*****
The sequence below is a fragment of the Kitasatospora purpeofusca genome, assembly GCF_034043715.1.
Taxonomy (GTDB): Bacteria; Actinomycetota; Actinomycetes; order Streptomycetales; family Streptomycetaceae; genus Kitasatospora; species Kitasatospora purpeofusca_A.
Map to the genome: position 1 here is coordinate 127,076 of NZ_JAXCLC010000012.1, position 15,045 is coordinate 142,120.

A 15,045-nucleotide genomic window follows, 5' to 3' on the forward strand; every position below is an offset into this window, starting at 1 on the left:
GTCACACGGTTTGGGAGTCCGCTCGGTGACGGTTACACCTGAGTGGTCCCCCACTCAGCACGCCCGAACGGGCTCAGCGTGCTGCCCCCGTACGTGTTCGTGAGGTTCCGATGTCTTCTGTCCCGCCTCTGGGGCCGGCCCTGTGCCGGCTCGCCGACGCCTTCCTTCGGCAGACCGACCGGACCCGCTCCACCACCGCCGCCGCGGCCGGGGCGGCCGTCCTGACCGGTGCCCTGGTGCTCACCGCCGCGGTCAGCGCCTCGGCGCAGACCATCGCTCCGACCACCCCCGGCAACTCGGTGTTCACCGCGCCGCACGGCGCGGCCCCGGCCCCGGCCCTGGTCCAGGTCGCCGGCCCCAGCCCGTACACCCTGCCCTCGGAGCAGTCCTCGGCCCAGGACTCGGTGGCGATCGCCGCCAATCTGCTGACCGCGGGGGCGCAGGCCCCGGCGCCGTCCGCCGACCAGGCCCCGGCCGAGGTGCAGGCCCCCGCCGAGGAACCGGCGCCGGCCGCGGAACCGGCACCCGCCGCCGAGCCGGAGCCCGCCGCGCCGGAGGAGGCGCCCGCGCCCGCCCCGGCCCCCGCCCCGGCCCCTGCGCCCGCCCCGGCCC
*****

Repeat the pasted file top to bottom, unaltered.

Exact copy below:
The sequence below is a fragment of the Kitasatospora purpeofusca genome, assembly GCF_034043715.1.
Taxonomy (GTDB): Bacteria; Actinomycetota; Actinomycetes; order Streptomycetales; family Streptomycetaceae; genus Kitasatospora; species Kitasatospora purpeofusca_A.
Map to the genome: position 1 here is coordinate 127,076 of NZ_JAXCLC010000012.1, position 15,045 is coordinate 142,120.

A 15,045-nucleotide genomic window follows, 5' to 3' on the forward strand; every position below is an offset into this window, starting at 1 on the left:
GTCACACGGTTTGGGAGTCCGCTCGGTGACGGTTACACCTGAGTGGTCCCCCACTCAGCACGCCCGAACGGGCTCAGCGTGCTGCCCCCGTACGTGTTCGTGAGGTTCCGATGTCTTCTGTCCCGCCTCTGGGGCCGGCCCTGTGCCGGCTCGCCGACGCCTTCCTTCGGCAGACCGACCGGACCCGCTCCACCACCGCCGCCGCGGCCGGGGCGGCCGTCCTGACCGGTGCCCTGGTGCTCACCGCCGCGGTCAGCGCCTCGGCGCAGACCATCGCTCCGACCACCCCCGGCAACTCGGTGTTCACCGCGCCGCACGGCGCGGCCCCGGCCCCGGCCCTGGTCCAGGTCGCCGGCCCCAGCCCGTACACCCTGCCCTCGGAGCAGTCCTCGGCCCAGGACTCGGTGGCGATCGCCGCCAATCTGCTGACCGCGGGGGCGCAGGCCCCGGCGCCGTCCGCCGACCAGGCCCCGGCCGAGGTGCAGGCCCCCGCCGAGGAACCGGCGCCGGCCGCGGAACCGGCACCCGCCGCCGAGCCGGAGCCCGCCGCGCCGGAGGAGGCGCCCGCGCCCGCCCCGGCCCCCGCCCCGGCCCCTGCGCCCGCCCCGGCCC